So after my rant (because, admittedly, that’s what it was, since it never outlined a suggestion for a solution) on the Sauder cheer uproar, a couple of things have happened: an apology was issued by the CUS, the CUS President & Vice-President have resigned, along with the two co-chairs of Frosh, a press conference was held by the Dean of Sauder, and Frosh has officially been cancelled for next year. More importantly, though, executives from the CUS and AMS will receive sensitivity training with the Sexual Assault Support Centre.
Today’s news of the resignations saddens me a little bit, and especially with the announcement that Frosh is cancelled. While I’m not a Sauder alumni, and while I don’t particularly understand the intensity of any Frosh, the news today harms more than we might think:
- Cancelling Frosh is not the answer. Frosh does help bring people out of their shells, and Frosh is a great way to meet new people: there is a sense of camaraderie that Frosh provides. These chants will obviously never be heard of again or recanted; believe it or not, yes, Frosh does have benefits (note: these benefits will never excuse these chants), and Frosh can still exist without these cheers.
- The pressure placed on these student leaders whose comments were made public is IMMENSE. Do you know how much stress anyone goes when they know they’re about to be punished, and they’re left waiting? I do, having gone through a similar ordeal back in high school – and the train of thought running through your mind is deafening. Whether these leaders were coerced or they chose to resign on their own, it shows that leaders are placed on this pedestal where failure and mistakes are not options.
- Let students make mistakes. I think it’s safe to say none of the leaders promoted rape culture; they unwittingly reinforced it, but that doesn’t make them monsters. If we continue to punish these leaders, it shows that mistakes are not to be tolerated in any form whatsoever. While there’s nothing anyone can do about reinstating these leaders, it’s unfortunate the general climate has pushed them to make such a decision.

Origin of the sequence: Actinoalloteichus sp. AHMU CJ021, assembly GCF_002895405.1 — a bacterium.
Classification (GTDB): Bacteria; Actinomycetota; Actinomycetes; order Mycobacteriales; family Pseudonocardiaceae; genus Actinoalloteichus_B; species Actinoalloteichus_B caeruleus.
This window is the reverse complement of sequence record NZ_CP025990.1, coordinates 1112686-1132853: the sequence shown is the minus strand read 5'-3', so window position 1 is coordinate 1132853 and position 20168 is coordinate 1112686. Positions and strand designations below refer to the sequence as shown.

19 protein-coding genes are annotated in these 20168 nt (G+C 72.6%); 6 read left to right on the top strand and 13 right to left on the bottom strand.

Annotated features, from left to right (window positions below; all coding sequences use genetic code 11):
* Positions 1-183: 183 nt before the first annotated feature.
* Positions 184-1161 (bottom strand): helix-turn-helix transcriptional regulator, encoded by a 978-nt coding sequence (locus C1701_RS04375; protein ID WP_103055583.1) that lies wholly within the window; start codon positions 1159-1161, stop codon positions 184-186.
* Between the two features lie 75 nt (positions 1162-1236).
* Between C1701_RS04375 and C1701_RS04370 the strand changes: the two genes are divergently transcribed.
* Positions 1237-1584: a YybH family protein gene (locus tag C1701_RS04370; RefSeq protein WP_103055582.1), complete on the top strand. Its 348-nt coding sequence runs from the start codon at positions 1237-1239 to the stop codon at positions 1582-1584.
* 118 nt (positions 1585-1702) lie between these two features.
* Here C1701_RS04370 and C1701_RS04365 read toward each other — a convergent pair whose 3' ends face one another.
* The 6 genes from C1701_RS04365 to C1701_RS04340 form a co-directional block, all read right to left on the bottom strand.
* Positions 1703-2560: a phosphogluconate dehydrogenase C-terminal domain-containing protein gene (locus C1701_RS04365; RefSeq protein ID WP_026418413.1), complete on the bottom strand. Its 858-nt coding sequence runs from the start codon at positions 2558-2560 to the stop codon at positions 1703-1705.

- If a Frosh attended had a problem with anything involved in Frosh, who do they turn to? I’ve been seeing a lot of comments such as “If the first-years felt offended, they should say something!” – well, if going into Frosh, you realize that it’s connected to Sauder AND CUS, you might feel there’s no one you can safely turn towards to complain about the activities. Administration should ensure that if there are any students who feel uncomfortable about any of the activities, that there is an individual that is objective, listen to any complaints and can speak up on the students’ behalf.
We can’t change what happened – but to say “Let’s forget about this” or “This was blown out of proportion” downplays the severity of the problem. People need to understand why the general public reacted the way it did. And to forget this issue so quickly silences even more individuals.
But, importantly, the CUS (finally) apologized & proper training is being done.
We need to show that making mistakes is human.
And, of course, the bigger picture here is that there is a discussion about rape culture & what this term means.
And, notably, as others have written about, UBC’s social student culture is at risk (or at least becoming tamer) – and while, again, that doesn’t excuse inappropriate behaviour, it should be possible to have fun without administration breathing down our necks. To stop the support for Frosh, a popular and fun event, shows how out-of-touch Sauder administration really is about this topic.
The problem of this chant is a wider, greater social issue, and is more complex. (There are also more problems on campus dealing with misogyny that deserved far greater exposure.) Cancelling Frosh doesn’t solve anything. Proper education does. Bring back Frosh next year, and teach a new generation of students that leaders can make mistakes, students can bond without being offensive and that a university can be a liberal, fun yet safe and academically-enriching environment.